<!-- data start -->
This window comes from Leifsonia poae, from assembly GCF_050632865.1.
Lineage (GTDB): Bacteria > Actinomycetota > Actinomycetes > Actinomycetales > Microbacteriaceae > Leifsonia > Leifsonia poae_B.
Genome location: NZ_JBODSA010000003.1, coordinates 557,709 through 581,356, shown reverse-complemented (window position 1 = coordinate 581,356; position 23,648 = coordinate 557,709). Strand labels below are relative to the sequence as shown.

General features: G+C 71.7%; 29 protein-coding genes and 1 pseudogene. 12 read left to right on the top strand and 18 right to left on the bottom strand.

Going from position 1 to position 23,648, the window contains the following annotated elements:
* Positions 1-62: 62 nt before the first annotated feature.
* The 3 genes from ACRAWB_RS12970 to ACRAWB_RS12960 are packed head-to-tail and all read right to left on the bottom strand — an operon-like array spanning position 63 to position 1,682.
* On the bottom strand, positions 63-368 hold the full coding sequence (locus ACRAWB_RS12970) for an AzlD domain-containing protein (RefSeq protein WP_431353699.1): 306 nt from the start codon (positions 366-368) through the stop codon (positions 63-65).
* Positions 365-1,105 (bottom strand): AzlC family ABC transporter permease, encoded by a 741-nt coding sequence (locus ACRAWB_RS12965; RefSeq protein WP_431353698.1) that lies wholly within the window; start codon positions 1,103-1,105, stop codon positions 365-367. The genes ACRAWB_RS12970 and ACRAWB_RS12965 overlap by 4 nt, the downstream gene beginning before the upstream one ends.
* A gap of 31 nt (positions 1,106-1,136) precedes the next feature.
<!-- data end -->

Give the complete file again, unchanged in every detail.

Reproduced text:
This window comes from Leifsonia poae, from assembly GCF_050632865.1.
Lineage (GTDB): Bacteria > Actinomycetota > Actinomycetes > Actinomycetales > Microbacteriaceae > Leifsonia > Leifsonia poae_B.
Genome location: NZ_JBODSA010000003.1, coordinates 557,709 through 581,356, shown reverse-complemented (window position 1 = coordinate 581,356; position 23,648 = coordinate 557,709). Strand labels below are relative to the sequence as shown.

General features: G+C 71.7%; 29 protein-coding genes and 1 pseudogene. 12 read left to right on the top strand and 18 right to left on the bottom strand.

Going from position 1 to position 23,648, the window contains the following annotated elements:
* Positions 1-62: 62 nt before the first annotated feature.
* The 3 genes from ACRAWB_RS12970 to ACRAWB_RS12960 are packed head-to-tail and all read right to left on the bottom strand — an operon-like array spanning position 63 to position 1,682.
* On the bottom strand, positions 63-368 hold the full coding sequence (locus ACRAWB_RS12970) for an AzlD domain-containing protein (RefSeq protein WP_431353699.1): 306 nt from the start codon (positions 366-368) through the stop codon (positions 63-65).
* Positions 365-1,105 (bottom strand): AzlC family ABC transporter permease, encoded by a 741-nt coding sequence (locus ACRAWB_RS12965; RefSeq protein WP_431353698.1) that lies wholly within the window; start codon positions 1,103-1,105, stop codon positions 365-367. The genes ACRAWB_RS12970 and ACRAWB_RS12965 overlap by 4 nt, the downstream gene beginning before the upstream one ends.
* A gap of 31 nt (positions 1,106-1,136) precedes the next feature.